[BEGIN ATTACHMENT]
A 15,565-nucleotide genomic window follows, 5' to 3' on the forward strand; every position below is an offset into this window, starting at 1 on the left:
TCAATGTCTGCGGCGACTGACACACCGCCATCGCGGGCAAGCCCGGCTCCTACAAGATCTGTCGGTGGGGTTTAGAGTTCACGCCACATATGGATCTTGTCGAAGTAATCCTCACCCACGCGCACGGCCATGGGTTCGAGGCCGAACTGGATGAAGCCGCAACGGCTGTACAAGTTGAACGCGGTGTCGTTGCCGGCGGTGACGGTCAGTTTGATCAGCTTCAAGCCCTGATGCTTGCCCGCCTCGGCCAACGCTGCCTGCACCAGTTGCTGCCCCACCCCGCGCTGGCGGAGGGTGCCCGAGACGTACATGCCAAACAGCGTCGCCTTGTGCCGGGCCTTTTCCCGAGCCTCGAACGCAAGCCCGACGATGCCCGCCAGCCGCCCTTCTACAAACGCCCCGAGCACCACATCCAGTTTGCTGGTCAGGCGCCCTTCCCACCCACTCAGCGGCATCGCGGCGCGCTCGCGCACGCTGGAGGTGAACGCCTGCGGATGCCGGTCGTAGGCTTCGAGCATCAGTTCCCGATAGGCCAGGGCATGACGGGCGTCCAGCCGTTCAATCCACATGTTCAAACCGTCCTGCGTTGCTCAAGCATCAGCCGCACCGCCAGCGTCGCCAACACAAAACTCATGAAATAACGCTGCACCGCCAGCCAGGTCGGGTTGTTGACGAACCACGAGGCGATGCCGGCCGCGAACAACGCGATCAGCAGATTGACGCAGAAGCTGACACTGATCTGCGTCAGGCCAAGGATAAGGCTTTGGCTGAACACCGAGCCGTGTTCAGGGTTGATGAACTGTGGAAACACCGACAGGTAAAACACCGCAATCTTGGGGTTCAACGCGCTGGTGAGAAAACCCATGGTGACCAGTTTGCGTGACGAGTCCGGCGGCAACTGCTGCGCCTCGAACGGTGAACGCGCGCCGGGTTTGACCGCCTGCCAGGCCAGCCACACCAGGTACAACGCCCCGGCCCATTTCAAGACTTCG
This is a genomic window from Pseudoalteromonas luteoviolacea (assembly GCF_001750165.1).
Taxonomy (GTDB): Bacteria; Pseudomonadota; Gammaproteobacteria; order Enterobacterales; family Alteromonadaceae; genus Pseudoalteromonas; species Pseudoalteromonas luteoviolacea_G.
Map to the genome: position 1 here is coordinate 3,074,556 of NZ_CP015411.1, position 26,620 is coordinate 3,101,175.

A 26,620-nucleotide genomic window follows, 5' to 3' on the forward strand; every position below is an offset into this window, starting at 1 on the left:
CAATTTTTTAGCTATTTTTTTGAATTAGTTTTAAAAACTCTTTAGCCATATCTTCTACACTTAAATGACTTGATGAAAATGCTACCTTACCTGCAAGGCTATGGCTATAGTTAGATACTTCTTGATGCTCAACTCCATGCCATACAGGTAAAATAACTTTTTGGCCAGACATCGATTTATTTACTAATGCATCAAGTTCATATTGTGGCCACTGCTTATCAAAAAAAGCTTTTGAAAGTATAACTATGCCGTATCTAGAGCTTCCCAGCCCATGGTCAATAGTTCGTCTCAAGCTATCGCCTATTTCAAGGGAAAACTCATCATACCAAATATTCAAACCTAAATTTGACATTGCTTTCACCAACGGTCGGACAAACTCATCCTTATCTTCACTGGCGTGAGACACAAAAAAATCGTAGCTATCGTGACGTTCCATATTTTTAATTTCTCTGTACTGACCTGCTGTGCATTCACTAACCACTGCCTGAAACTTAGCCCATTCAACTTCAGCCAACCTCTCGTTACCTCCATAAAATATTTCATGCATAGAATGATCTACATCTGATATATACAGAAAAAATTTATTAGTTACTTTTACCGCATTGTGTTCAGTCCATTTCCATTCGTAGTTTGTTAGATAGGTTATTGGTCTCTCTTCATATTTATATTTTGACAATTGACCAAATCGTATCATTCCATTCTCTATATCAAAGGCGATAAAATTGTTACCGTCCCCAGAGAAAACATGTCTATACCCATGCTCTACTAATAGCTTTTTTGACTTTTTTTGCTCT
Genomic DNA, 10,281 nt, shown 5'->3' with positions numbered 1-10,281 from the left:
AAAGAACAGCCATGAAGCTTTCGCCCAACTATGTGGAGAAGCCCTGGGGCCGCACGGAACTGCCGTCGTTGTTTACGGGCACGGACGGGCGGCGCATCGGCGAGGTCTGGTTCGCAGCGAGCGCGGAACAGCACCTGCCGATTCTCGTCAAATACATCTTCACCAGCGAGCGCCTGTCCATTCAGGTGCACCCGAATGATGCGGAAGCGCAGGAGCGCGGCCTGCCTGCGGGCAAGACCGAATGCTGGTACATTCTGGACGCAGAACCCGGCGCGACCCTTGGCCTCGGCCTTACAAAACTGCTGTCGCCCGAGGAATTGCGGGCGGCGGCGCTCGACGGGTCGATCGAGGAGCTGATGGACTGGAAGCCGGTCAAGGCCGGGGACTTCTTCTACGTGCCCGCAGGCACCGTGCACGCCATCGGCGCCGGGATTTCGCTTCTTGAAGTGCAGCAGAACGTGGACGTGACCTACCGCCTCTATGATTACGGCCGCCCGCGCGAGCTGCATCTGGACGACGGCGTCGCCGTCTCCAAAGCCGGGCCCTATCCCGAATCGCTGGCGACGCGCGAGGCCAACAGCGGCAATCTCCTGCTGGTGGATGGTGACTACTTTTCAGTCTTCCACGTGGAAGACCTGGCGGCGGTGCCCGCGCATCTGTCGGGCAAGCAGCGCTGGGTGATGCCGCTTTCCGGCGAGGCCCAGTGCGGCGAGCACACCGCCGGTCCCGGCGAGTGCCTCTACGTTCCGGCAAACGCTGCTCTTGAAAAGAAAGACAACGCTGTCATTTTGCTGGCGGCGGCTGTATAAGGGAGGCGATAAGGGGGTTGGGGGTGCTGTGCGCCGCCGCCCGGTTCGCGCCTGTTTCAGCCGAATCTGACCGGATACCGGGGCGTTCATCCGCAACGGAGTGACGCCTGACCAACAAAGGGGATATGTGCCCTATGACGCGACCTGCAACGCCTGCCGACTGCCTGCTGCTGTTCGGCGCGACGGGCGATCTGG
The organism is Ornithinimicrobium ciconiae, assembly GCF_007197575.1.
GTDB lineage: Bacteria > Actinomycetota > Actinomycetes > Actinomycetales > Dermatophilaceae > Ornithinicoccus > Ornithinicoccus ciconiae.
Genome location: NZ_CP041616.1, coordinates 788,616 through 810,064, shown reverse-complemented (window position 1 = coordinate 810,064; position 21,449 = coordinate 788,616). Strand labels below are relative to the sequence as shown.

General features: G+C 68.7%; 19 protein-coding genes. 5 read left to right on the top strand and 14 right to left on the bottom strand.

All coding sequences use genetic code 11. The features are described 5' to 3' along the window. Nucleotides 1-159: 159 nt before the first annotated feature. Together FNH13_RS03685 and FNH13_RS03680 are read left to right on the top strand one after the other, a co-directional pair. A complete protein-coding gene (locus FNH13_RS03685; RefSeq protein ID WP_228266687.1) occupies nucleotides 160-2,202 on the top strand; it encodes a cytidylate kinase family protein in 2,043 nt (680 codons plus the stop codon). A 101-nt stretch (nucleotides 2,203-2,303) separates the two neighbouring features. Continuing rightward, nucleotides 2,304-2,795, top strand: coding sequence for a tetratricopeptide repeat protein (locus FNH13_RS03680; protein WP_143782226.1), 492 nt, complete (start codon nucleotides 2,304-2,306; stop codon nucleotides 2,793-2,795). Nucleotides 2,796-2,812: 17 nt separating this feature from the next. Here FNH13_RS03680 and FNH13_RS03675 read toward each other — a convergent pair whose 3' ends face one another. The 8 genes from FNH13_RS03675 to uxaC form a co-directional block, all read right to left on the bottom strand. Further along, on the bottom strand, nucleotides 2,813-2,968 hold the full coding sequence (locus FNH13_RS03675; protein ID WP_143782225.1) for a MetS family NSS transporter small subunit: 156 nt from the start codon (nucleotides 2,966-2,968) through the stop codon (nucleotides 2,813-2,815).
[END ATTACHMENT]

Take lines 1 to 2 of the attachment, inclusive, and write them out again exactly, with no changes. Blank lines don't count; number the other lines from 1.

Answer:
A 15,565-nucleotide genomic window follows, 5' to 3' on the forward strand; every position below is an offset into this window, starting at 1 on the left:
TCAATGTCTGCGGCGACTGACACACCGCCATCGCGGGCAAGCCCGGCTCCTACAAGATCTGTCGGTGGGGTTTAGAGTTCACGCCACATATGGATCTTGTCGAAGTAATCCTCACCCACGCGCACGGCCATGGGTTCGAGGCCGAACTGGATGAAGCCGCAACGGCTGTACAAGTTGAACGCGGTGTCGTTGCCGGCGGTGACGGTCAGTTTGATCAGCTTCAAGCCCTGATGCTTGCCCGCCTCGGCCAACGCTGCCTGCACCAGTTGCTGCCCCACCCCGCGCTGGCGGAGGGTGCCCGAGACGTACATGCCAAACAGCGTCGCCTTGTGCCGGGCCTTTTCCCGAGCCTCGAACGCAAGCCCGACGATGCCCGCCAGCCGCCCTTCTACAAACGCCCCGAGCACCACATCCAGTTTGCTGGTCAGGCGCCCTTCCCACCCACTCAGCGGCATCGCGGCGCGCTCGCGCACGCTGGAGGTGAACGCCTGCGGATGCCGGTCGTAGGCTTCGAGCATCAGTTCCCGATAGGCCAGGGCATGACGGGCGTCCAGCCGTTCAATCCACATGTTCAAACCGTCCTGCGTTGCTCAAGCATCAGCCGCACCGCCAGCGTCGCCAACACAAAACTCATGAAATAACGCTGCACCGCCAGCCAGGTCGGGTTGTTGACGAACCACGAGGCGATGCCGGCCGCGAACAACGCGATCAGCAGATTGACGCAGAAGCTGACACTGATCTGCGTCAGGCCAAGGATAAGGCTTTGGCTGAACACCGAGCCGTGTTCAGGGTTGATGAACTGTGGAAACACCGACAGGTAAAACACCGCAATCTTGGGGTTCAACGCGCTGGTGAGAAAACCCATGGTGACCAGTTTGCGTGACGAGTCCGGCGGCAACTGCTGCGCCTCGAACGGTGAACGCGCGCCGGGTTTGACCGCCTGCCAGGCCAGCCACACCAGGTACAACGCCCCGGCCCATTTCAAGACTTCG